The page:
GOP retains appeal in 8th


GAITHERSBURG - It's hard to miss Terry Lierman at the county fair. He's standing across from the candy apple cart with a big "Lierman for Congress" banner. He's smiling, waving at the crowd, handing out as many stickers and buttons as he can.

Even though he's a Democrat in heavily Democratic Montgomery County, even though he's a tireless campaigner with money and connections, folks keep walking past him to greet their Republican congresswoman.

"Hi, Connie. Love your Web site," cries firefighter Kathee Henning as she rushes up to hug Rep. Constance A. Morella. Henning describes herself as a "diehard Democrat" but says Morella is "the one Republican I'll vote for."

This is what Terry Lierman is up against. Morella, 69, has easily won election to Congress seven times because she inspires considerable affection.

One reason is that she's a liberal Republican who generally reflects the views of Maryland's 8th District, which covers all but the eastern sliver of this affluent, educated county.

But many of her constituents also appear to feel a personal connection. She comes across to them as fundamentally decent, a professor who taught Shakespeare at the community college, a mother and grandmother who raised her late sister's six children along with three of her own.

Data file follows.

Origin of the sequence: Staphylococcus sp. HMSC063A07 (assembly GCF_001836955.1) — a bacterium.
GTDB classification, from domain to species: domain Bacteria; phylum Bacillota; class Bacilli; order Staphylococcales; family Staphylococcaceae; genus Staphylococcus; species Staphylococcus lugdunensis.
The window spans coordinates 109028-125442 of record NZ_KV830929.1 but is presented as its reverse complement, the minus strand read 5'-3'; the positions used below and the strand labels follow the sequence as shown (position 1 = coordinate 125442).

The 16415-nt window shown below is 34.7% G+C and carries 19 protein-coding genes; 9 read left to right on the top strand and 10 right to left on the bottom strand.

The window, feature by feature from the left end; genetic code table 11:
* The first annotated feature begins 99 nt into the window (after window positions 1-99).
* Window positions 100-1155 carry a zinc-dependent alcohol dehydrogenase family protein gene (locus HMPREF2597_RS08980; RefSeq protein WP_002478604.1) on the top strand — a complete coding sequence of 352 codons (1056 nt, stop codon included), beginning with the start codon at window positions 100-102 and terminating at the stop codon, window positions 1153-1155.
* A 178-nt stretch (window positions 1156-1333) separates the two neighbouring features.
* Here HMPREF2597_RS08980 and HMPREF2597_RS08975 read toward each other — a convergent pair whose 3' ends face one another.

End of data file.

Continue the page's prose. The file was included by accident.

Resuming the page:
Morella's appeal has endured through Republican and Democratic presidential administrations. Even in the 1998 election, when some Maryland Republican officeholders were hurt by voter distaste for the impeachment of President Clinton, her comfortable 60-40 margin held.

Local Democrats have been reluctant to take her on. That has left a long line of Democratic challengers better known in Capitol Hill circles than in Maryland.

The latest is Lierman, 52, a former Senate aide who is a successful lobbyist for health-research and pharmaceutical firms. He also owns three businesses in medical research and investment.

"He's obviously very likable and financially well off," says Keith Haller, a Bethesda-based pollster. "The most difficult challenge for him is to give Montgomery voters a good reason not to vote for Morella. No Democrat has done it. I think all of the astrological stars would have to be aligned just right."